SIOUX FALLS, S.D. (KELO) — Police are trained to deal with all sorts of situations, but crowd control can be complicated and unpredictable. Sioux Falls police followed certain protocols with the primary goal of keeping people safe during last night’s protest against the U.S. Supreme Court’s decision to overturn Roe v. Wade.

Last night’s protest downtown wasn’t organized. There wasn’t anyone in charge. In fact, police Chief Jon Thum says it appears the protest might have been two separate gatherings that merged into one.
Thum says dealing with a crowd with no clear leadership is doable but complicated. At first, he says they tried to guide the crowd and stop traffic to keep them safe. All along police were hoping to keep the group away from traffic, out of the street, and on the sidewalk. But at one point police decided to take the next step, a dispersal order.

“It’s one of the necessary elements of a lawful order is that dispersal order is provided, so we were reading that dispersal order throughout because we want to give due notice we even brought in better megaphones so it was louder,” said Thum.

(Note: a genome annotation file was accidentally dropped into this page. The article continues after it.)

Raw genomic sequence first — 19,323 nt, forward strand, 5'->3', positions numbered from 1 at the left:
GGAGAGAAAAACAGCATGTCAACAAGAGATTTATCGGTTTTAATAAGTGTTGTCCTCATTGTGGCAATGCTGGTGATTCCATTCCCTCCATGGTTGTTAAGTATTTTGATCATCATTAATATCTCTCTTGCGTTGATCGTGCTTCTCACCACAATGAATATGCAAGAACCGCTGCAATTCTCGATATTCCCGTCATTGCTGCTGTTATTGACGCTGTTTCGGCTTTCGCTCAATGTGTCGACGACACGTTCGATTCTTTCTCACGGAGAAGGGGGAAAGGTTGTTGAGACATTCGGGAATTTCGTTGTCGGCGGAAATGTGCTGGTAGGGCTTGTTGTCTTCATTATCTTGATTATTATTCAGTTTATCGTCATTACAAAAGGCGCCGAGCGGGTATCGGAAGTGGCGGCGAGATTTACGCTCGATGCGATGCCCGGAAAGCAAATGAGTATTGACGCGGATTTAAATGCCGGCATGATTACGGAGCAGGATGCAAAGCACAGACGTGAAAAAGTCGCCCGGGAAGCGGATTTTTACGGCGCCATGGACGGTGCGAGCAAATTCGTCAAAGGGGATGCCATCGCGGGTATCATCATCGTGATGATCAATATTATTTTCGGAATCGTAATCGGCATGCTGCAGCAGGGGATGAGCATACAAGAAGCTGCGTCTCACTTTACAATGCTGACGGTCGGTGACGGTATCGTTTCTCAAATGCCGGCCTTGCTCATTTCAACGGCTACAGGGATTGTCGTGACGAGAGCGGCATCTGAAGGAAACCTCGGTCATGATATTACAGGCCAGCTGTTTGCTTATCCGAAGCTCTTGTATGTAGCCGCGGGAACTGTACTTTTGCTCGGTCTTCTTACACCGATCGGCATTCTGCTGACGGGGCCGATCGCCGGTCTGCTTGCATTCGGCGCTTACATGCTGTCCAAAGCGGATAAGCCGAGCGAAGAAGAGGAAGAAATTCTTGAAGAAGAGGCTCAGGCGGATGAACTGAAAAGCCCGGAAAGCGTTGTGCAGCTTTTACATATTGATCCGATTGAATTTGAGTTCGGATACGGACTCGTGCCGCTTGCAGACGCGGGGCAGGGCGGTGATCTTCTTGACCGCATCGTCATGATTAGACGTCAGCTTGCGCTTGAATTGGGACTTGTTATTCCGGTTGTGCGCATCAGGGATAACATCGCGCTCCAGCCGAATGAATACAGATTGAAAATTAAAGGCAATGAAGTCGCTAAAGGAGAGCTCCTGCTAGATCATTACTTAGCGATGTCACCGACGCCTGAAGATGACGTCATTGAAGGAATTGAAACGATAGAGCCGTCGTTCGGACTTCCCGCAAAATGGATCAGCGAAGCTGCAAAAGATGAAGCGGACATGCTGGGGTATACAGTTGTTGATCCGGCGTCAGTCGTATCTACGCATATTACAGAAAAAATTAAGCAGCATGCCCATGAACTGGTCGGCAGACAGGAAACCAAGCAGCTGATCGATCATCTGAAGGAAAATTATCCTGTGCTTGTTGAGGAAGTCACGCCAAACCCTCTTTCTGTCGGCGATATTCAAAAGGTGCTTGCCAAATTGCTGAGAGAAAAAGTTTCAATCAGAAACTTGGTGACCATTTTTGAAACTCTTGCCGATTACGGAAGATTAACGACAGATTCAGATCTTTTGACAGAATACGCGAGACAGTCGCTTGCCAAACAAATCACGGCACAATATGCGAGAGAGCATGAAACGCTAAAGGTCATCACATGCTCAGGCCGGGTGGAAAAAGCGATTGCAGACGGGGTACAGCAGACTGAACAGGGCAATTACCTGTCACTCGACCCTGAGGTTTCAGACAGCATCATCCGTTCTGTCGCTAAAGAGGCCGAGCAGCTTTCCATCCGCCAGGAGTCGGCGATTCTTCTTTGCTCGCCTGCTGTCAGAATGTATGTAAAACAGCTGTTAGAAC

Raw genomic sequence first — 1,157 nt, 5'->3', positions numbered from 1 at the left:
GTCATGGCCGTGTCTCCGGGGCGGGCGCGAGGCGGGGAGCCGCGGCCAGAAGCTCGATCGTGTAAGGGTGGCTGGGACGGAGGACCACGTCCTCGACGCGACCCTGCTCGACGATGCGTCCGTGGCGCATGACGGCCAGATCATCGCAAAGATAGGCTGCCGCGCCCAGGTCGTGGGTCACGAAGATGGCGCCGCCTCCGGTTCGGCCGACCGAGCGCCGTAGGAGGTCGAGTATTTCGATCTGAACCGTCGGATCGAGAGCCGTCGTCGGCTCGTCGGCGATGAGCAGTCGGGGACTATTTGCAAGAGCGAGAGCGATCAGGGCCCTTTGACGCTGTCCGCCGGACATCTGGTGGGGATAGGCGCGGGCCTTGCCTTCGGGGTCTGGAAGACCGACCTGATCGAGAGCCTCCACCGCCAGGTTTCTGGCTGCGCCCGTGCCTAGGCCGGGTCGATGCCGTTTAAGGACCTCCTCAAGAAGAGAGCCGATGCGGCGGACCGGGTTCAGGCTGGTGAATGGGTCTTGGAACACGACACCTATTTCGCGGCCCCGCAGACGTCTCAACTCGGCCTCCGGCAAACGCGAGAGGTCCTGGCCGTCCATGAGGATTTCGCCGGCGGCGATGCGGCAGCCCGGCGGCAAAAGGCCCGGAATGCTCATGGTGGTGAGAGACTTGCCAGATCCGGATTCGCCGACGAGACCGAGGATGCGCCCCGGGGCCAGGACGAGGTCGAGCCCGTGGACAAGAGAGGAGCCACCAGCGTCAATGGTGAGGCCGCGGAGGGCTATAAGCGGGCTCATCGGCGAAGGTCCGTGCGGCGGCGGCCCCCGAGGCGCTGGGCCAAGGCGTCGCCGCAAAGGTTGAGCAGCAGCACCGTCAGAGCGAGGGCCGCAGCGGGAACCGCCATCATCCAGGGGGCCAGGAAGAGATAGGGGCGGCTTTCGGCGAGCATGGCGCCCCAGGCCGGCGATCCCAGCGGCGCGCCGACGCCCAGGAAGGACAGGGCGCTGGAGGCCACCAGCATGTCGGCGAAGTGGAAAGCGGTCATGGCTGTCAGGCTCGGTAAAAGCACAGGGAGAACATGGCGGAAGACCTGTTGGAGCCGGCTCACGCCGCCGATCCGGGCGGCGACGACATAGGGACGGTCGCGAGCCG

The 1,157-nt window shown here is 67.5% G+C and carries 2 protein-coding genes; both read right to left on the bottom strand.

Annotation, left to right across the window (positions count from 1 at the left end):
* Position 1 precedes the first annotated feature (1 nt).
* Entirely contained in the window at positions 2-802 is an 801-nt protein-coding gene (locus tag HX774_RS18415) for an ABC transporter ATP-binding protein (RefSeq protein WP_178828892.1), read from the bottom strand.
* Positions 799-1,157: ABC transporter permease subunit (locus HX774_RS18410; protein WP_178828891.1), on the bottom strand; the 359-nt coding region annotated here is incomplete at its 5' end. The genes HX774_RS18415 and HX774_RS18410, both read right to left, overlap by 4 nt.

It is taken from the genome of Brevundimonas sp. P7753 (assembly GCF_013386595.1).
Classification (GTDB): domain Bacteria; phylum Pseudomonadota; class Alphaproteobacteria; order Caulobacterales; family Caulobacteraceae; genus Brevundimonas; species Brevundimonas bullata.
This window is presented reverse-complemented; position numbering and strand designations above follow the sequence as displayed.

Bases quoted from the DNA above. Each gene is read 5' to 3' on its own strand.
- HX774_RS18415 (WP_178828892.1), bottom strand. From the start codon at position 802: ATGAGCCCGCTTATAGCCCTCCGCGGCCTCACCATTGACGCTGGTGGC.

For about the first hour the officers on scene were in their patrol uniforms, it wasn’t until later that officers in riot gear were introduced. Thum says that was his decision because of the tone of the crowd and because protestors were sitting in the middle of the streets.

“We needed to present a new look on what was happening and that’s when the escalation, the mobile field force cops come out, and that immediately created a different response for people went back the other direction,” said Thum.

Thum says the crowd was just meandering and their goal was to get them to go back to the safety of Lyon Park.

“Escalate but restrain because this was declared an unlawful assembly not a riot. Chemical agents were not used, it’s not a cookie-cutter response each was had to be judged as it unfolds,” said Thum.

The smoke, a few arrests and a healthy police presence finally had the intended impact. The crowd began to break up around 10:30. Chief Thum says when the event started protestors and police were communicating but as events unfolded others joined in and the group and became more agitated.